Churchville Nature Center
Marlin D. Corn Wildlife Gardens
About the Gardens...
The Wildlife Gardens of Churchville Nature Center were created in 1994 by now retired naturalist and garden's name sake, Marlin Corn. This picturesque area is landscaped with plants beneficial to wildlife, not only to help our local wild animal species, but also to provide an area close by for passive recreation. Visitors can enjoy a peaceful setting for contemplation and wildlife viewing without venturing out onto the trail system. Explore a butterfly garden, hummingbird garden, water gardens, native woodland garden, and more. The gardens are designed to be barrier free for people with disabilities. In addition, this area functions as an outdoor classroom. Programs designed to educate the public about the wisdom of landscaping their own property for wildlife are offered throughout the year as well as environmental education programs for school and scout groups. The gardens also serve to provide a method for individuals and organizations to recognize their loved ones, both living and deceased.
Photo (like many on this site) courtesy of Jean McKenna Photography.
Our Naturalist, Bill (left), and our Gardener, Dana (right), are the current caretakers of the gardens.
Marlin Corn (retired) was the naturalist who designed, fund-raised and built the wildlife gardens.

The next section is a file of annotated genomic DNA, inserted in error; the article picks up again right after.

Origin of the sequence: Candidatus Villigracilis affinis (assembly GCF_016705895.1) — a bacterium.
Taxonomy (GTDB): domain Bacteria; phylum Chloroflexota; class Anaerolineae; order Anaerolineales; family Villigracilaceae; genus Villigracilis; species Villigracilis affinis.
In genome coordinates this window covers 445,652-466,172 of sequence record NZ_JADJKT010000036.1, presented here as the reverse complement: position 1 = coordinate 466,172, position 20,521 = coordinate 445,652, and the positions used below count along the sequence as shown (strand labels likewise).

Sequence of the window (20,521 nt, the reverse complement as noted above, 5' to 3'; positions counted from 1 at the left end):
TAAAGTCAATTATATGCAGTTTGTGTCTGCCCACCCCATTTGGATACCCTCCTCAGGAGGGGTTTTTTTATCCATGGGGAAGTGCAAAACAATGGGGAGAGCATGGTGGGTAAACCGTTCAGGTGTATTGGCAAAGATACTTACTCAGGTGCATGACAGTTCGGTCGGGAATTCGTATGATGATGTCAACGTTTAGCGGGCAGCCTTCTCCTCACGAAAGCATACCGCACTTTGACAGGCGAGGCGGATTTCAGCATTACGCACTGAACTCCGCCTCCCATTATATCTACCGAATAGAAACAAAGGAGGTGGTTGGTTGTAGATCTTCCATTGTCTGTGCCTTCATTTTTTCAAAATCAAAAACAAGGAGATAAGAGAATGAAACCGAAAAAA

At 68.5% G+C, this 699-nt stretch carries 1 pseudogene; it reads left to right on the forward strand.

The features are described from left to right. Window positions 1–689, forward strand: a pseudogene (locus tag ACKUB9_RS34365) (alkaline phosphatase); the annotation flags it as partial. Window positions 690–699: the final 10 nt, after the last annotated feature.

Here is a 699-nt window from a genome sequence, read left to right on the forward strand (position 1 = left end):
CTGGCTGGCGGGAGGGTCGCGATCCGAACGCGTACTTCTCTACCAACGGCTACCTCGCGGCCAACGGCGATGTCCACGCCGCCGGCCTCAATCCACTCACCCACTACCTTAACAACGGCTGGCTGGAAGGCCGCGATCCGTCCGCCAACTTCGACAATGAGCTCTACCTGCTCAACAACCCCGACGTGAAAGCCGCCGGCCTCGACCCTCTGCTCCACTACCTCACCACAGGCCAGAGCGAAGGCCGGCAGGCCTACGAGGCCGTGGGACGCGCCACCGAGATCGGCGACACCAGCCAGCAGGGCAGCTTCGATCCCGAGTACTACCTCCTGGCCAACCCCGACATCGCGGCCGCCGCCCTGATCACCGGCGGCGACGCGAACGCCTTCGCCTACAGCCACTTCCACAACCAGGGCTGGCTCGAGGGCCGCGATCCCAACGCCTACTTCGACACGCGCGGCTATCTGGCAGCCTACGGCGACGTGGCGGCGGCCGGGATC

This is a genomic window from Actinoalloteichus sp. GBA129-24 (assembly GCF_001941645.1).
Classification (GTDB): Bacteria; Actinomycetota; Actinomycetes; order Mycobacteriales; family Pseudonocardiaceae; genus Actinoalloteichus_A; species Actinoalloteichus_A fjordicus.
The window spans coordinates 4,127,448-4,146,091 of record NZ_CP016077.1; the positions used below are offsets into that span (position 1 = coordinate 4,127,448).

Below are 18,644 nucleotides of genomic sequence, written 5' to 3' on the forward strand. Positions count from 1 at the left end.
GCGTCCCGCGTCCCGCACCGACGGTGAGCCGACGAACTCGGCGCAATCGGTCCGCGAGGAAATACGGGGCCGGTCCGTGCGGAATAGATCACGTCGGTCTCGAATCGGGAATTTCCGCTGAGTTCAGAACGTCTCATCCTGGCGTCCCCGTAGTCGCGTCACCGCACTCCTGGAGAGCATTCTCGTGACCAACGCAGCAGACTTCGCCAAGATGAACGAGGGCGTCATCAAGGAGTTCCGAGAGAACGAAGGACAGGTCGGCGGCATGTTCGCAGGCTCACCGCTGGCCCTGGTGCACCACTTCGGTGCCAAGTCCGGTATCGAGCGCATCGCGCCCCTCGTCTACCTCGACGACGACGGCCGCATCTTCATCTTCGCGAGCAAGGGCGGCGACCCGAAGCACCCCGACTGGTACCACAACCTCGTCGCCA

Come Experience the Beauty of Bucks County's Biodiversity!
Always changing & always beautiful, our gardens were designed to showcase the beauty of Bucks County's native flora and fauna as it changes throughout the seasons. Visit year-round, no charge, to see whats happening. Keep an eye out for new plantings each year as we continue to diversify the already diverse ecosystems we highlight.
Give Wildlife a Helping Hand
Churchville Nature Center’s Wildlife Gardens serve to help our local wildlife in several different ways, including:
  • Growing fruit and nectar producing plants that are fed upon by many birds, insects and mammals.
  • Emphasizing the use of native trees, shrubs and other plants that are most beneficial to our native wildlife.
  • Providing water gardens and rock features that serve as microhabitats to benefit local reptile and amphibian species.
  • Propagating native plants for areas beyond the perimeters of the gardens.
  • Educating the general public about the wisdom of landscaping for the benefit of wildlife.
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